This is the time of cyber-stalking. Right now, as you stare at your device with cameras enabled and network ports open, with speakers powered and WiFi on, as handheld devices crisscross a mesh of public networks with interfaces readied to connect, and the use of routers sharing bandwidth between Ethernet and wireless interfaces proliferates, this is the moment of stalking and lurking, this is the time of cyber-crime.
The conditions that make this moment perfect for cyber-crime are not limited to the proliferation of devices populating the Internet of Things (IoT) or the near-global access to the Internet. Those conditions are human, both in the individual and the institutional sense.
The human tendency to disparage concerns that are neither personal nor immediate is an immense factor in the fact of cyber-crime. We have lost sight of privacy, the experience of an individual, interior world so significant that is considered a human right. Each day we carry our active personal devices through the public square, with each time we bring our personal devices of communication onto the networks of public and private corporations, we sacrifice privacy—our own, others’, and that of the corporate entity—to convenience and trend.
Another pivotal condition in this, the time of Internet predators, black hat hackers and cyber-stalkers, is the failure of law enforcement and jurisprudence to respond to the new threats of the virtual world. This is a crucial issue in the fact that the real estate mobbers using technology and cyber-crime in a balls-out attempt to turn my rental home in northeast Seattle over for speculation have not been arrested in the more than two-and-a-half years for which I have endured intense criminal harassment.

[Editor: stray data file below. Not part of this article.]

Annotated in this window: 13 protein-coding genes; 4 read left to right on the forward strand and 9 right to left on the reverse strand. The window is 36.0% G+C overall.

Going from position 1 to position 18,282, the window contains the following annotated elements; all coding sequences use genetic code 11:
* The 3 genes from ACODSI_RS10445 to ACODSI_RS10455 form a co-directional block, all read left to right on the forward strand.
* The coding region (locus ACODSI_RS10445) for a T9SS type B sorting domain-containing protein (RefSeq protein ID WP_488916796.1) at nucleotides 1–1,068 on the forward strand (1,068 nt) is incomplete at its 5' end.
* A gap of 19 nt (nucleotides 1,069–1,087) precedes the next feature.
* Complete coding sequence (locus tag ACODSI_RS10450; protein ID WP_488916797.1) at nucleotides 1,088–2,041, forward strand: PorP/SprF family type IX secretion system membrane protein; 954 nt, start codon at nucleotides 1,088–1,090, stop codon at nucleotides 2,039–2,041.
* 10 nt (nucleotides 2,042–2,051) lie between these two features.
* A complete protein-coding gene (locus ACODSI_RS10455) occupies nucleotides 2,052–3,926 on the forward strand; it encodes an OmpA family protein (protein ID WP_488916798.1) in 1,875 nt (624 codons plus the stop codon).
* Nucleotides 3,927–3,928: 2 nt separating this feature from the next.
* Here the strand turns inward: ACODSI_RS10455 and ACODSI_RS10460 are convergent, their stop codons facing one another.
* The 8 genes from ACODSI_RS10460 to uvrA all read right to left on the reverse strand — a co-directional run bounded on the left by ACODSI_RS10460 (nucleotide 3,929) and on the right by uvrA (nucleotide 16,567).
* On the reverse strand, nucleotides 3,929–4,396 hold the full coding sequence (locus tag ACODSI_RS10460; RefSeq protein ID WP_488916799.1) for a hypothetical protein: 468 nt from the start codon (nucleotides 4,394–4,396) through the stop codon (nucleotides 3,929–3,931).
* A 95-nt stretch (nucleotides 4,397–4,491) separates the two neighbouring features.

President Obama spoke critically of a “cybersecurity arms race” at the recent G-20 Summit (http://www.npr.org/2016/09/05/492690109/special-coverage-analysis-of-u-s-china-relations-and-the-g-20-summit). In February as a component of his Cybersecurity National Action Plan (CNAP), the Obama appointed his former national security advisor to chair a bipartisan Commission on Enhancing National Cyber-Security. The goals of CNAP include increasing awareness of cybersecurity and empowering Americans “to take better control of their digital security” (https://www.whitehouse.gov/the-press-office/2016/02/09/fact-sheet-cybersecurity-national-action-plan). But mediating between competing interests, both individual and institutional, is never easy. As Fred Kaplan of Slate pointed out, cyber policy is highly politicized: “The contest of security vs. privacy, the public good vs. corporate profits, interagency power struggles, budget fights, and the simple matter of setting priorities in a 24-hour day—all enter into and complicate issues that might seem clear-cut at first glance.” (http://www.slate.com/articles/technology/future_tense/2016/02/president_obama_s_cybersecurity_plan_is_ambitious_but_flawed.html)
On a personal level, to me, the victim of a Seattle neighborhood watch gone rogue and its shady developer friends, the counter-positioning of security vs. privacy is relevant. As a native of the San Francisco Bay Area who grew up in the foment of the 1970s amid civil rights movements for blacks, women, gays, the disabled and more, as well as in the troubling years of the end of the Vietnam War and Nixon’s impeachment, civil rights and liberties are core beliefs for me. At the same time that those beliefs are key in why I refuse to be illegally harassed out of my home by criminal speculators, to the best of my knowledge, I have had virtually no privacy for more than two-and-one-half years now.